1

UPDATE: Based on the discussion below, I now see that my proposal is not valid. But still, I want to make a clarification about the following proposal, anyway. Just please keep in mind that I'm keeping this modified version of the original question here simply for reference, and not to assert that it's correct, because I now know that it indeed is not nearly as correct as I was hoping.

I'm changing my original question below by replacing "indefinite/definite article" with "indefinite/definite modifier". Such a "modifier" could be an article, an adjective, or even an adjectival phrase. In "some cats like fish", "some" is an indefinite modifier. The same is true with simply "cats like fish", in which the lack of a modifying word or phrase is a plural manner of indicating indefiniteness, and in this case, no modifier is an implied indefinite modifier. Likewise, in "those cats like fish", "those" is a definite modifier. In my proposal (which, again, I now realize is indeed not valid), replace references to "A" and "THE" as follows ...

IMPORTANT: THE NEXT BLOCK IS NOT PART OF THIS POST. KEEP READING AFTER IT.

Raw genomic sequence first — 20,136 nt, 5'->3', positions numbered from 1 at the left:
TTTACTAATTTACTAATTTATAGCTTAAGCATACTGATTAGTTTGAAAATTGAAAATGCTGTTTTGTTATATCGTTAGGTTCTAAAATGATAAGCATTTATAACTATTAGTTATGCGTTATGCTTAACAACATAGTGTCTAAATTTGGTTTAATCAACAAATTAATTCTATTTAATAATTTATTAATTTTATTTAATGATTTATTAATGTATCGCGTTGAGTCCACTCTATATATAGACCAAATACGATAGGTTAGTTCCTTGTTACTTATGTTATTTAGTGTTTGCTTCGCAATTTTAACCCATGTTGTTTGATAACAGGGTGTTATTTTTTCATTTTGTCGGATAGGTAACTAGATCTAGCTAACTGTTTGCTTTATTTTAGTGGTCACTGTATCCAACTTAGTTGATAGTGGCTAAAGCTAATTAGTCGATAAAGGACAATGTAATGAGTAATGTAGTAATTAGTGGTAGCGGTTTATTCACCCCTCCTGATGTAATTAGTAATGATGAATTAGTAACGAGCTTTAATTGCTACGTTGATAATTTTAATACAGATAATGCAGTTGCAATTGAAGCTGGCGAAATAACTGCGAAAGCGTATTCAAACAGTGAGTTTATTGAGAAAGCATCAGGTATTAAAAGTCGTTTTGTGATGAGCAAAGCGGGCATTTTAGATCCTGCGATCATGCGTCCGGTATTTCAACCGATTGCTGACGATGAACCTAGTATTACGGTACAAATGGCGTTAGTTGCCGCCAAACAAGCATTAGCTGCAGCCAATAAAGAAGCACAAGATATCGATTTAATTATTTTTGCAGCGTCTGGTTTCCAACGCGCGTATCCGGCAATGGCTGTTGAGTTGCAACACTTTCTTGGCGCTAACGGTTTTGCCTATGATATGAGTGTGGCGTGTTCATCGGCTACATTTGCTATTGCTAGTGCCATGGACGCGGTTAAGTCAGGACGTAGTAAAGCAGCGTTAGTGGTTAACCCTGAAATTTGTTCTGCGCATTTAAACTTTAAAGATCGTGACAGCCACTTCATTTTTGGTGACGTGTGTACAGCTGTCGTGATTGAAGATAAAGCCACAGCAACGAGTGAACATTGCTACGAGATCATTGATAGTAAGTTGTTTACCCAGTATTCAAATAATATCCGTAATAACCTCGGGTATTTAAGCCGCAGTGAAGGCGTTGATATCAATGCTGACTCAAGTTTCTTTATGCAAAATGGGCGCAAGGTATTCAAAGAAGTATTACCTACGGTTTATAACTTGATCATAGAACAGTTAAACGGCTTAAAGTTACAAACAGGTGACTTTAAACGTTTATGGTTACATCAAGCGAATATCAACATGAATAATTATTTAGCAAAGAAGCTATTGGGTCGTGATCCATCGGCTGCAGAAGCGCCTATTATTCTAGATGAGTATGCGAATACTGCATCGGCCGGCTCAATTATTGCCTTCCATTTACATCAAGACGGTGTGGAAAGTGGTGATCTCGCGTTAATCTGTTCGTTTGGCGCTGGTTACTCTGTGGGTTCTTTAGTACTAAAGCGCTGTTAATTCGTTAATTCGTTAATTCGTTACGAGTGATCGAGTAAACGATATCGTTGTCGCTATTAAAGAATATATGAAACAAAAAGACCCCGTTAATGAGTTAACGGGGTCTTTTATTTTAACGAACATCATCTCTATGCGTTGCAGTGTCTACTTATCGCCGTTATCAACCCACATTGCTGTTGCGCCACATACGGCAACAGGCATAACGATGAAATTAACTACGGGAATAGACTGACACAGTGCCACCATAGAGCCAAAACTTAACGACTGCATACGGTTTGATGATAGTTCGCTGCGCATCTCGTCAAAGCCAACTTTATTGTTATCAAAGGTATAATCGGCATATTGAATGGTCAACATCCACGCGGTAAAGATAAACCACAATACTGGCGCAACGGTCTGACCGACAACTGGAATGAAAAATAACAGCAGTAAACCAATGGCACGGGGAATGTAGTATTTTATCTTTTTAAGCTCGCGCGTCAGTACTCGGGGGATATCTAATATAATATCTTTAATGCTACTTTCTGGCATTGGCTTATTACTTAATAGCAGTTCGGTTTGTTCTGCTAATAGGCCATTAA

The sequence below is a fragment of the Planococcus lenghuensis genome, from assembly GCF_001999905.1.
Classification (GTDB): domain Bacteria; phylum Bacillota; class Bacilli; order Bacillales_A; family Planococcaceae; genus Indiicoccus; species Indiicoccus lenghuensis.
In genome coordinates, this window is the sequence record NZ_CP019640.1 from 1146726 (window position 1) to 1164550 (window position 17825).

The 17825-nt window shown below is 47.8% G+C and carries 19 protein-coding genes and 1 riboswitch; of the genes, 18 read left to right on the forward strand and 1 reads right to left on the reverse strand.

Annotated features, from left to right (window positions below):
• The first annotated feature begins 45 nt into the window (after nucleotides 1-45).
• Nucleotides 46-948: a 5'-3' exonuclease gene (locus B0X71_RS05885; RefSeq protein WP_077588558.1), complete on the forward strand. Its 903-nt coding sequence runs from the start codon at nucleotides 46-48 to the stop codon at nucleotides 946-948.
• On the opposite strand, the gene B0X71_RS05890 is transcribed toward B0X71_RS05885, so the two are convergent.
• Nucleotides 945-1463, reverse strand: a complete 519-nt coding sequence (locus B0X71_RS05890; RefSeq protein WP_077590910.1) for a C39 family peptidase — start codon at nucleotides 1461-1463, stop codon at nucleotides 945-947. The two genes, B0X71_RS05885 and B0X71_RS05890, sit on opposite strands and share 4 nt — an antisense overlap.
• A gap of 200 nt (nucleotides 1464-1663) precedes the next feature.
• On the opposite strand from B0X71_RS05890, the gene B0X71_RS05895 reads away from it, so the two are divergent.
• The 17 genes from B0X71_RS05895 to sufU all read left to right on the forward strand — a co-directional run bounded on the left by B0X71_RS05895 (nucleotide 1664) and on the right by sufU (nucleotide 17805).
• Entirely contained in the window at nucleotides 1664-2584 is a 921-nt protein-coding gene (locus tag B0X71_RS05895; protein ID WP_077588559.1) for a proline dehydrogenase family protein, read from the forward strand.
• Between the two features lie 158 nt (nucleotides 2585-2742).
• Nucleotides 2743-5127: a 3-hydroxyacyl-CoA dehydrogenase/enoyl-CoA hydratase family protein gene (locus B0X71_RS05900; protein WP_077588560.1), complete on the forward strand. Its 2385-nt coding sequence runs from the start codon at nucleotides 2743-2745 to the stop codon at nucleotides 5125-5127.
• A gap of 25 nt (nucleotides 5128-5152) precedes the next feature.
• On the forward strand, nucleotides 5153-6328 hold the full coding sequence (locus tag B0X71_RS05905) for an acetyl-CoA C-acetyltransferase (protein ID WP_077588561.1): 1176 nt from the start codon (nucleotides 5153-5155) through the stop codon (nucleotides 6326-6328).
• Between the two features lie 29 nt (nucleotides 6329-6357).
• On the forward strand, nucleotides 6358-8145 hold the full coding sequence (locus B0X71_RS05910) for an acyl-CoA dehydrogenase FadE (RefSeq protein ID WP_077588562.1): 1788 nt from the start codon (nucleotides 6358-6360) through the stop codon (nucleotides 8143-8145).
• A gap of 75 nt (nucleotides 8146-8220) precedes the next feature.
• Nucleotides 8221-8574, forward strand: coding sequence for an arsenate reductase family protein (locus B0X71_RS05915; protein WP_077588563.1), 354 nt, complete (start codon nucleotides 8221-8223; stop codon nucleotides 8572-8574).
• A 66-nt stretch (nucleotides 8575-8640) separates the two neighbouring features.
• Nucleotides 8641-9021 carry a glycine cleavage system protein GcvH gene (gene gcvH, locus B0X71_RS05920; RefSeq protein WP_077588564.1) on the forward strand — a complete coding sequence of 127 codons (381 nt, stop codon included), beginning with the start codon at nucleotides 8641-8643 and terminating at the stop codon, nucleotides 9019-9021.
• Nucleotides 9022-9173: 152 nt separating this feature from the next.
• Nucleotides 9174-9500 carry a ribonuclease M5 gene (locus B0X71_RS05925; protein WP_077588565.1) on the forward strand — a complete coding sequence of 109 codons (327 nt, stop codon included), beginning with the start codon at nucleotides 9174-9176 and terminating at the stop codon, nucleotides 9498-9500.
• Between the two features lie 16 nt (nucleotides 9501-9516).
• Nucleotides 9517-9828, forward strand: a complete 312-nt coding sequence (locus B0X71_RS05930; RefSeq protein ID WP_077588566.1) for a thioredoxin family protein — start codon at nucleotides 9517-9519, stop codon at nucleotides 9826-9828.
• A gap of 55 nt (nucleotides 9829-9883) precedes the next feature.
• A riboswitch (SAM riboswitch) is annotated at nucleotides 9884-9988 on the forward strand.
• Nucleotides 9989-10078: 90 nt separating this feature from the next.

MODIFIED ORIGINAL QUESTION:

Japanese speakers (and other non-English speakers) sometimes get confused about when to use the article "THE" a definite modifier (one example being "THE") in English versus the article "A" an indefinite modifier (one example being "A") in English. Likewise, English speakers sometimes get confused about when to use the particle versus the particle in Japanese.

An idea occurred to me recently which might be able to link the use of these English articles modifiers with the use of these Japanese particles. I'd like to explain this idea, and then I'd like feedback as to how valid this idea of mine might or might not be.

Suppose that you and I are having a conversation, and you ask me what I'm doing tomorrow. If I was speaking English, I might say, "A friend asked me to lunch tomorrow." But if I want to tell you this in Japanese, I believe that it would be ...

ともだち が [asked me to lunch tomorrow]

(I'm sorry, but my Japanese vocabulary knowledge is weak, but the translation of "asked me to lunch tomorrow" is not pertinent to what I'm asking about here, anyway).

Then, suppose you follow up by asking me, "Oh, what restaurant are you going to?"